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You may remember back during World Breastfeeding Week I wrote a post about how I used to think breastfeeding was gross. Which is hilarious if you know me, because now I talk about all the time and do it everywhere without a cover or any real attempt at discretion, without a second thought. And I’m honestly not trying to be obvious or offend people–I just don’t care, and I do it in the way that’s most convenient for me.

Now, a little over two weeks into tandem nursing, I’ve experienced a similar transformation.

Even after I became a breastfeeding convert, I thought tandem nursing was abnormal. I don’t mean that in an offensive way–I just don’t think it’s biologically normal for humans. I think that most mothers in most of human history have weaned their older child when a new baby came along. In hunter-gatherer societies, the average age span between children is four years, because the mother doesn’t have another baby till she’s ready to wean the first. (The first also needs to be old enough to walk fast enough to keep up with the traveling tribe without being carried.) Most women in human history would not have had enough nutrition available to nurse two children at once (which is probably part of why twins were considered unlucky in many cultures), so the older one would have to wean.

This theory, although not scientific, is supported by a lot of the anecdotal stories I’ve read about tandem nursing. Nursing two babies at once may sound like an super-hippie earth mama thing to do (and okay, it probably is), but the reality of many women’s experience is that tandem nursing is not fun. From what I’ve read, it’s very common for mothers to have strong negative feelings about nursing the older child. Many talk about feelings of aversion toward the nursing toddler and a “creepy-crawly feeling” every time the older child latches on. And even though many women tandem nurse despite these feelings, I didn’t particularly want to.

And so I decided when Anastasia was a baby: I wasn’t going to tandem nurse. I would breastfeed her till she was done and weaned herself, and then I would have another baby. She would probably self-wean when she was about four.

But when I realized at three that she was still nursing as frequently as a newborn, and Matt and I both were really starting to want another baby, well, I decided I would just suck it up and deal.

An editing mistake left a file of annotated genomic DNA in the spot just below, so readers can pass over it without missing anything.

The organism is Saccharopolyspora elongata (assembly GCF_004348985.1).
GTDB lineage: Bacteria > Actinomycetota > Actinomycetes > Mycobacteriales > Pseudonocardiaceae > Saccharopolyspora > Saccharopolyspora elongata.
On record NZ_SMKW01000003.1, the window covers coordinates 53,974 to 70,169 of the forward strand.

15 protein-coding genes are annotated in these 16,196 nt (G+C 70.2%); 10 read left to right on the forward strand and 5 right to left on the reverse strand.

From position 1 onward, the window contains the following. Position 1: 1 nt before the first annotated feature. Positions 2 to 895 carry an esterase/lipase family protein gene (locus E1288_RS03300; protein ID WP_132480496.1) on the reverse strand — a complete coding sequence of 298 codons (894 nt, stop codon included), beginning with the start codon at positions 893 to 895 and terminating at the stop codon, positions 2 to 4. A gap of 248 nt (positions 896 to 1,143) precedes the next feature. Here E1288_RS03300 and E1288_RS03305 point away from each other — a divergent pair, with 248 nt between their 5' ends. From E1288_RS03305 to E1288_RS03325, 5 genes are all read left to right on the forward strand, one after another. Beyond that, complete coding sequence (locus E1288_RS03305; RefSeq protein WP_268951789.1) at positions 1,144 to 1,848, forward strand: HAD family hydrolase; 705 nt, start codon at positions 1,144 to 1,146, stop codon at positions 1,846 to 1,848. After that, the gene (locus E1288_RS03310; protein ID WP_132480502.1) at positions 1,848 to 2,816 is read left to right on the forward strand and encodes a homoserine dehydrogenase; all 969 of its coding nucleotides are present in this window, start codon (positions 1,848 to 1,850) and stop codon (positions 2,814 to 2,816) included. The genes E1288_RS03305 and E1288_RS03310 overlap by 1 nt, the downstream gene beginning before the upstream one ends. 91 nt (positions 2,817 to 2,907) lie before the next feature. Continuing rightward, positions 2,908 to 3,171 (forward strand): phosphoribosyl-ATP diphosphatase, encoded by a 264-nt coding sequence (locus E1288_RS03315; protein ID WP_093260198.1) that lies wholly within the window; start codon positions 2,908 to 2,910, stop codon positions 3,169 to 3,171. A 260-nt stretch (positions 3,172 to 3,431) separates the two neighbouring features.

So throughout this pregnancy, I’ve been preparing to deal with tandem nursing. I expected to hate it. I expected to have creepy-crawly aversive feelings. I expected to look at Anastasia and think she looked like a giant and what the heck was she doing on my BOOB, for goodness’ sake?!? I expected to be miserable but do it anyway because I care about both my kids and I’m the mom and I can handle it. And besides, I had tons of oversupply with Anastasia and I figured I probably would have the same problem with my second baby, and tandem nursing would reduce engorgement so it wouldn’t be that bad.

But I really didn’t expect to love tandem nursing.

I guess I’m even more of a crazy-hippie-earth-mama than I thought.

Because I can still hardly believe this–and it may well change–but right now I love it. I really do. Instead of feeling the other boob get painfully engorged while I nurse Teddy on one side, I nurse one on each side and feel comfortable. Instead of having boobs that never get fully emptied, not once, till my baby is over a year old, I can fully empty my boobs anytime I want. And it doesn’t hurt or feel uncomfortable at all when Anastasia latches. Yes, I’m limiting her to only a few nursing sessions per day, but I’m doing that more for her than for me–I’m pretty sure that if I let her she would go back to a breastmilk-only diet, which can’t possibly be healthy for her at this age.

And sure enough, it looks like I have ample supply for two (at 13 days old Teddy was one ounce shy of a pound over his birth weight), so I may as well enjoy it. I’m even going to pay it forward this time–I plan to donate milk as soon as I figure out how to use the pump I borrowed. Because clearly I missed my calling in life, and I should have been a wet nurse. It’s a shame I can’t get a job doing that these days–I’d be a rich woman.

In the meantime, maybe I should have another baby. Although three at once may be a bit much for even me to handle.

Maybe I’ll stick with pumping. For now. Unless somebody has a baby they want me to wet nurse?